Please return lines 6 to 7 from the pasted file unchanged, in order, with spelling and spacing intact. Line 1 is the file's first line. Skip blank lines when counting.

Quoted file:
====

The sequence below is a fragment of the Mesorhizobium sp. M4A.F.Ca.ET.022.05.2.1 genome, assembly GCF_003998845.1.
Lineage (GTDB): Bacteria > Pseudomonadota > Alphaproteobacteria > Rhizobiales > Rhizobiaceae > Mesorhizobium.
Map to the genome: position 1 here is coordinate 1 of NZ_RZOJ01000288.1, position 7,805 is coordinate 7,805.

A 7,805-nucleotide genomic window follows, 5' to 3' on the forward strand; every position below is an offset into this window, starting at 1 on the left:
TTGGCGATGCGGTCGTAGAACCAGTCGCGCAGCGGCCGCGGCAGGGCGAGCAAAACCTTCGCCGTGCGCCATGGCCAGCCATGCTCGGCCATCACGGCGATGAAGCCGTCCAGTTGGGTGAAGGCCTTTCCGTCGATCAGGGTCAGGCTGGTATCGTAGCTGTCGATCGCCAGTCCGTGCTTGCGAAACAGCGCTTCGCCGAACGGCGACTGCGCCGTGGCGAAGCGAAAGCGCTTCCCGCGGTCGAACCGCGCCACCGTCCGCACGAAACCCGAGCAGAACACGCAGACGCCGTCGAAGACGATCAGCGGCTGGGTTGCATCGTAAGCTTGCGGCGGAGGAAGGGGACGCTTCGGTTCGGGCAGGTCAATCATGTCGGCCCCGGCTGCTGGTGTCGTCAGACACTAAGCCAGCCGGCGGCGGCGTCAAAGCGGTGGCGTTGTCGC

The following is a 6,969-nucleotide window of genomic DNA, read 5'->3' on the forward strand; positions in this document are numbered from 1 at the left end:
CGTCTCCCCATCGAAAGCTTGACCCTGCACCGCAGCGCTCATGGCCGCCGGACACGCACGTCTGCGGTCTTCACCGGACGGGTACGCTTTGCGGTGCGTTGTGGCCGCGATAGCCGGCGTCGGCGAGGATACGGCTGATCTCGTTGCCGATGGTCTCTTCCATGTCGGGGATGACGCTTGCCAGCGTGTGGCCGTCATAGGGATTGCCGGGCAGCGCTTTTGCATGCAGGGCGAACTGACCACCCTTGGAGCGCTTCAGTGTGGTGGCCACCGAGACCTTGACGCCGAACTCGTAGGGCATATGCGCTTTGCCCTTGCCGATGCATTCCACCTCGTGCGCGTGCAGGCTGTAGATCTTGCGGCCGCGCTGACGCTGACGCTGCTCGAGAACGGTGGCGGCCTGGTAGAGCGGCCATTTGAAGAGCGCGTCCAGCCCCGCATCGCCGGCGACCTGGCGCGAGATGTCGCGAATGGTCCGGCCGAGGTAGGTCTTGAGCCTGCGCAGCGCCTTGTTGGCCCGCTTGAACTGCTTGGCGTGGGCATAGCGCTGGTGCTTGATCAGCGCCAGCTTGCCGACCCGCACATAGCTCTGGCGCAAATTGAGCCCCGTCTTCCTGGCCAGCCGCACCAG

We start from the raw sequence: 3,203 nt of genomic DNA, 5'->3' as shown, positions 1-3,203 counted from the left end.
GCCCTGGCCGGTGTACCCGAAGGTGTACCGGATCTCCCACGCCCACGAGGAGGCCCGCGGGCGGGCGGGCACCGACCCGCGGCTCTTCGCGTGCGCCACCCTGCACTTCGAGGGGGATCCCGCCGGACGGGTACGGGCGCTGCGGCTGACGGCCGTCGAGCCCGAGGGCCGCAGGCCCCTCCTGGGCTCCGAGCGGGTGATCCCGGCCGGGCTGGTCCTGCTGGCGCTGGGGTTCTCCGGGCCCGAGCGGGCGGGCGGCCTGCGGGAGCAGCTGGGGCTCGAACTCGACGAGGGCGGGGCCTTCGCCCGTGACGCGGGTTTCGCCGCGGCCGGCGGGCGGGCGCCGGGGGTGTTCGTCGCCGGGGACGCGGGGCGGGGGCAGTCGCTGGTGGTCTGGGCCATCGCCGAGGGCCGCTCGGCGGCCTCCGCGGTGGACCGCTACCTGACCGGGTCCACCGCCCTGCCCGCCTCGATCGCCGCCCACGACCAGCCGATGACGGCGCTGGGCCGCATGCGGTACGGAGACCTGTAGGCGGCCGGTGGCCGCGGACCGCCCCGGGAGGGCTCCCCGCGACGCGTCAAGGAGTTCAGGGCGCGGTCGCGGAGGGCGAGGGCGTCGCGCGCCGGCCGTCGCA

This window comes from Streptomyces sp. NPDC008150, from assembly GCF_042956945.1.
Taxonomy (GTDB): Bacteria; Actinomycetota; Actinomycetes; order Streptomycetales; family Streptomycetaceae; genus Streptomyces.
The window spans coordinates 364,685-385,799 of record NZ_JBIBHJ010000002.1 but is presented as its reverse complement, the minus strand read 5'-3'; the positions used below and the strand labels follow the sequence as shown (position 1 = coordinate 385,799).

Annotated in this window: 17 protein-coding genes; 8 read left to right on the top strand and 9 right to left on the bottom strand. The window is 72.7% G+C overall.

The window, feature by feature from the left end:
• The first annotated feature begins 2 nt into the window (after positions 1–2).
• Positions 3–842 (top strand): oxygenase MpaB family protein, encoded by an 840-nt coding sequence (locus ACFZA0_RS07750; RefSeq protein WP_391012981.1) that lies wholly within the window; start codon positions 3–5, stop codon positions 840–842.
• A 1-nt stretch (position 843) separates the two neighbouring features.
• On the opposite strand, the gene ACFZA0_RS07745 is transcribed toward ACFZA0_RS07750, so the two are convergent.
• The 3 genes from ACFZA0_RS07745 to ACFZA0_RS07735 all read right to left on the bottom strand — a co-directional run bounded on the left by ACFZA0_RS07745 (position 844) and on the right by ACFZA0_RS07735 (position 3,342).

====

The following is a 6,969-nucleotide window of genomic DNA, read 5'->3' on the forward strand; positions in this document are numbered from 1 at the left end:
CGTCTCCCCATCGAAAGCTTGACCCTGCACCGCAGCGCTCATGGCCGCCGGACACGCACGTCTGCGGTCTTCACCGGACGGGTACGCTTTGCGGTGCGTTGTGGCCGCGATAGCCGGCGTCGGCGAGGATACGGCTGATCTCGTTGCCGATGGTCTCTTCCATGTCGGGGATGACGCTTGCCAGCGTGTGGCCGTCATAGGGATTGCCGGGCAGCGCTTTTGCATGCAGGGCGAACTGACCACCCTTGGAGCGCTTCAGTGTGGTGGCCACCGAGACCTTGACGCCGAACTCGTAGGGCATATGCGCTTTGCCCTTGCCGATGCATTCCACCTCGTGCGCGTGCAGGCTGTAGATCTTGCGGCCGCGCTGACGCTGACGCTGCTCGAGAACGGTGGCGGCCTGGTAGAGCGGCCATTTGAAGAGCGCGTCCAGCCCCGCATCGCCGGCGACCTGGCGCGAGATGTCGCGAATGGTCCGGCCGAGGTAGGTCTTGAGCCTGCGCAGCGCCTTGTTGGCCCGCTTGAACTGCTTGGCGTGGGCATAGCGCTGGTGCTTGATCAGCGCCAGCTTGCCGACCCGCACATAGCTCTGGCGCAAATTGAGCCCCGTCTTCCTGGCCAGCCGCACCAG